Posted July 25th 2011 at 11:49 am by
in Mel King Community Fellows, Mondragon

Alternative Capitalism in a Flow Period

“The fact that we are here visiting Mondragón says something more about the state of the world than it says about Mondragón. It is a signal to us all – on both ends of the spectrum. People of the Tea Party ilk are pushing hard. People of other ilk are pushing hard, and there is an ever-shrinking group of people in the middle that’s not thinking about anything. At this point, the wax is melting in the ears. People are hearing. The question is: What is being said? And that’s our role – we have to fashion something worthy of being heard.”

–       Reverend Nelson Johnson of Greensboro, North Carolina

Over the course of the last five or so years it has become socially acceptable in American culture to question and even criticize capitalism. The nation that has invented a special disinfectant for every kind of dirt it might find in its homes, and in all the crevices of its bodies, appears to be embarking on a search to clean its capital.

Meanwhile, a small town in the Basque Region of Spain is drawing 7,000 visitors per year, all coming to comprehend an alternate little universe where money runs circles around human life, as opposed to the converse that most of us live every day: the young professional striving for a pay raise, the young mom trying to figure out how to pay for daycare, the family moving into a motel because its house was foreclosed upon.

The Mondragón Corporation is a collection of about 120 worker-owned cooperatives employing about 100,000 people. A Catholic priest, Father José María Arizmendiarrieta, founded a polytechnic school there in 1943, shortly after the end of the Spanish Civil War.  The education focused on values and engineering.  Thirteen years later the students of his school formed the first worker-owned cooperative.

Our eclectic group – comprised of faith leaders, business leaders, community leaders and professors; ranging in age from 22 to 68; and representing 9 states – spent one 40-hour work week trying to wrap our heads around Mondragon.  We left our hotel at 9:30 each morning for a full day of tours and classes that included:

• A visit to the FAGOR washing machine factory

• A visit to ALECOP, a cooperative where we met two college students who were paying their tuition and rent by working part-time at, and having an ownership stake in, the business

• A lecture from Mondragón Corporation’s Director of New Member Training

• A lecture from CAJA LABORAL, a cooperative bank whose small business lending program boasts a 70% success rate for small business start-ups

• A visit to IKERLAN, a Research and Development cooperative that counts NASA among its clients

Visitors come from various countries in South America, Asia, Europe, and all over the United States to see the model.  We learned that a group from San Diego, representatives from a Chicago labor union, and filmmakers from Detroit had all been there recently. In the early 1990s, the Community Party of China visited Mondragón to explore the model.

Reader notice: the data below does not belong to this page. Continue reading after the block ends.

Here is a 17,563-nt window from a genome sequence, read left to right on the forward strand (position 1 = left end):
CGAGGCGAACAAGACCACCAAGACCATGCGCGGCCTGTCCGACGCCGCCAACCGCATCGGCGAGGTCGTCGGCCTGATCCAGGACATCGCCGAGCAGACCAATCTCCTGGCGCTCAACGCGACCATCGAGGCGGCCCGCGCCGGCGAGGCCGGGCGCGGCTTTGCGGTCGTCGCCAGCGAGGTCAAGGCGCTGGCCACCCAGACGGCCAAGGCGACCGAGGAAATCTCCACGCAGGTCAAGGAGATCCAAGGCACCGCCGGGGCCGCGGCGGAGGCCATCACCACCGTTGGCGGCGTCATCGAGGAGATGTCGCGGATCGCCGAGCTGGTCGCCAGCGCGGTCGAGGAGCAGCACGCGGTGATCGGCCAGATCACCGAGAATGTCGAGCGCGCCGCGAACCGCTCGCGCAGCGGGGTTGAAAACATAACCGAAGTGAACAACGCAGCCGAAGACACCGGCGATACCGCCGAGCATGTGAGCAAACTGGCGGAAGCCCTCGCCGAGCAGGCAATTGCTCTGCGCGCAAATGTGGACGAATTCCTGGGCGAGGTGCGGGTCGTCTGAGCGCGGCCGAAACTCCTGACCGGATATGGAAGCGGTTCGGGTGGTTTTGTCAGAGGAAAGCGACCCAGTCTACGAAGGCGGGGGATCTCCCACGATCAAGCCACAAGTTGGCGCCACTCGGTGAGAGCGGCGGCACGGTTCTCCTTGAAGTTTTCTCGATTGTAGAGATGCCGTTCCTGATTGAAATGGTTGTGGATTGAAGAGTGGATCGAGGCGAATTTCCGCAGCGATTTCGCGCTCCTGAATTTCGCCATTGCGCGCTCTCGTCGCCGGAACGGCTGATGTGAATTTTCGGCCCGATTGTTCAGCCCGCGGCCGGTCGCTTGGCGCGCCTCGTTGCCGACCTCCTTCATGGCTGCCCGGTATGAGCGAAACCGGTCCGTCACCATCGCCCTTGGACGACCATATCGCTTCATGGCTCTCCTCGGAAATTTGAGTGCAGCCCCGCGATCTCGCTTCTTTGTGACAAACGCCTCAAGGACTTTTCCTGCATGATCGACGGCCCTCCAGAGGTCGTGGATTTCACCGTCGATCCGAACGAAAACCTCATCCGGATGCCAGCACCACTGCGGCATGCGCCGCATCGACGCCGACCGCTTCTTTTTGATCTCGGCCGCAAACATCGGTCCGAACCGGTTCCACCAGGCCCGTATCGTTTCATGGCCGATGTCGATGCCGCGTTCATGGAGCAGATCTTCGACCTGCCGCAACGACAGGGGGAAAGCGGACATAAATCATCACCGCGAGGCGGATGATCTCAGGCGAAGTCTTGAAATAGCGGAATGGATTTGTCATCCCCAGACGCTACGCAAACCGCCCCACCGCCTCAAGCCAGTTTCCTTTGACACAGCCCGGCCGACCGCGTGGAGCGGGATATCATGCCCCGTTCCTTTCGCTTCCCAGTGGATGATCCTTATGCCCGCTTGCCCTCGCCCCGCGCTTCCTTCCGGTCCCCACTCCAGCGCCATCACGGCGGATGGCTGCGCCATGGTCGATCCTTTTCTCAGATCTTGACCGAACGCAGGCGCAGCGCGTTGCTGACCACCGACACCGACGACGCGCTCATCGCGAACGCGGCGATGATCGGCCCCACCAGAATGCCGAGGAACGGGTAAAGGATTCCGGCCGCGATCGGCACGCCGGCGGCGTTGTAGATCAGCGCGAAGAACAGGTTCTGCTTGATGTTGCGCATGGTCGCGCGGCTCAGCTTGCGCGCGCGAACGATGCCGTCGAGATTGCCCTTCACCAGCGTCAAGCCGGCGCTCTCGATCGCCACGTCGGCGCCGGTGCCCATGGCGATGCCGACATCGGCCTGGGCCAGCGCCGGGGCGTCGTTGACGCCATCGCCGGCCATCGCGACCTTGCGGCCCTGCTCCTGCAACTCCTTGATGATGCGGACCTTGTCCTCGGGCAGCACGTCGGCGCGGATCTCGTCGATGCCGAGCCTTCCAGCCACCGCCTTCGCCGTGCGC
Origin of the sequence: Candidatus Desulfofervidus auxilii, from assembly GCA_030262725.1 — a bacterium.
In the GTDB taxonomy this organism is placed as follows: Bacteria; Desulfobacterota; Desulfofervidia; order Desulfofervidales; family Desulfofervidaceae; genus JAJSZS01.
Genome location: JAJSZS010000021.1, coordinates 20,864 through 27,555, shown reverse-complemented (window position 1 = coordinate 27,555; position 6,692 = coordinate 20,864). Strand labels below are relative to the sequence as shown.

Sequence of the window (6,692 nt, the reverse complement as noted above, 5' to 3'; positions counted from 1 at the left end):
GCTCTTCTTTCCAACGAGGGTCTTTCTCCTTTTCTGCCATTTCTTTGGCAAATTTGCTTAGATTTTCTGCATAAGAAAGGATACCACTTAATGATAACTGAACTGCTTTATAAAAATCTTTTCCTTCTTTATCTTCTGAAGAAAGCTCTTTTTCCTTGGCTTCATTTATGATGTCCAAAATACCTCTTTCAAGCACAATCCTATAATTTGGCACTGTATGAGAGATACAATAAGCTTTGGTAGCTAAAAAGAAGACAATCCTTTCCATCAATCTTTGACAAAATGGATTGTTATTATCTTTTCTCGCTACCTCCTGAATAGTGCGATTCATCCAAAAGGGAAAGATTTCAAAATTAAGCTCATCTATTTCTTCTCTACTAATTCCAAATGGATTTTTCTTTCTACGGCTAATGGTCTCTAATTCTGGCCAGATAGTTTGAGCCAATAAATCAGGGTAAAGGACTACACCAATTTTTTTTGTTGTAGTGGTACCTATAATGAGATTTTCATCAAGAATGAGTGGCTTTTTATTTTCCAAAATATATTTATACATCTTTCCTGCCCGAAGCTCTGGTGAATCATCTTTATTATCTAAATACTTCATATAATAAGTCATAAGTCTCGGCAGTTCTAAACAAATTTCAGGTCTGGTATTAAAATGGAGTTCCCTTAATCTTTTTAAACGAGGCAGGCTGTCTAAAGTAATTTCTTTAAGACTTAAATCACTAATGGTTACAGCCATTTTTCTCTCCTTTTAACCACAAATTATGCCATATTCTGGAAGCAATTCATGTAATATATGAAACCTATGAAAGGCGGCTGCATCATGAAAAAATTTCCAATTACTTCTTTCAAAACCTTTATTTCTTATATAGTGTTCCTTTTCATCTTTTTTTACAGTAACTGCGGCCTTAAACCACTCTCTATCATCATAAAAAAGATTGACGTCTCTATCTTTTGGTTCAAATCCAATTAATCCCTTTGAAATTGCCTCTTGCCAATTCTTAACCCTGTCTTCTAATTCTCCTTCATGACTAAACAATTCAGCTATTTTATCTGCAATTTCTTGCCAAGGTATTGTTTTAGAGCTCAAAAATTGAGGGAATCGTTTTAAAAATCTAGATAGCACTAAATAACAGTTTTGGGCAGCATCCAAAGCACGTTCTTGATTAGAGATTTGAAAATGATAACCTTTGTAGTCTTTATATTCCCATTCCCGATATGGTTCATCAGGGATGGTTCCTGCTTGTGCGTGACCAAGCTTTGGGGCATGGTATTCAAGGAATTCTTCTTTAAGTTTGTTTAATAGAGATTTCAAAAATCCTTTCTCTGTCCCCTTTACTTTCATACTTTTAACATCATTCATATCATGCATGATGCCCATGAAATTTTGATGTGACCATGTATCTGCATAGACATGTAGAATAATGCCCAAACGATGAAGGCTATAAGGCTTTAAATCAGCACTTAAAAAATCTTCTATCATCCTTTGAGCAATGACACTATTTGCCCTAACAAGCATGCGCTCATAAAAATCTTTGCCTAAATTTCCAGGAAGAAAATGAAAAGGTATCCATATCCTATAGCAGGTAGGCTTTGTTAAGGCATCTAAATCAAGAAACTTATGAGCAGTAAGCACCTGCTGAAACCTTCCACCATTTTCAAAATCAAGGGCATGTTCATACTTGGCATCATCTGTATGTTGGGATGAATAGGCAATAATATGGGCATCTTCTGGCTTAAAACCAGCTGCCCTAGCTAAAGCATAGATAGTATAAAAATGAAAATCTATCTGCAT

These are the facts about Mondragón that the people in our group found most astounding:

• 70% of the local population is employed by a cooperative. Coops are responsible for stabilizing the region.

• College students can pay their tuition in full by working part time at the student cooperative.

• The corporation hasn’t laid-off a worker member in over 50 years. (Our group asked this question in about ten different ways, finally extracting that 4 or 5 people have been fired for theft in the entire history of the Coops.)

• The New Member Training Director said, about the founding of the coops: “There was no democracy around us, so the only place we could learn democracy was in the work place.”

• The business incubator, SAIOLAN, has developed a successful pre-incubation business training program that starts with children as young as 12 years old.

Our group experienced an emotional arc over the course of the week. We started with wonder, then moved to dismay at how difficult it would be to replicate at home, and on to a search for holes in the model (the most significant among them: they do very little to be ‘green’, and the workers in their factories abroad don’t enjoy the same lifestyle as their workers at home in Basque Counry), and finally a realization that we had to extract the pieces that best fit in our various regions of the United States.

ALECOP students explain this traditional Basque Cidery to our group. Photo by Scott Douglas.

Their visitor program was stronger before the 2008 economic crisis, and is just now recovering to pre-crisis levels.  The Mondragón Corporation brought us their best people last week and served us their best food.  They developed this program because a natural demand for access to their model emerged.

The details of the Mondragón model matter less.  The fact that the corporation has been able to develop its own tourism industry – that people come from all over the world to see that there is another way to live – matters more.  And what matters most: how that natural drive to find a better way to live our lives could manifest itself at this particular moment in time.

Post and movie by Alexa Mills.

This post in one in a series by a group of American community and business leaders visiting Mondragón, Spain from July 17th to 23rd.

One response to “Alternative Capitalism in a Flow Period”

  1. Fascinating. Thank you for reporting on this.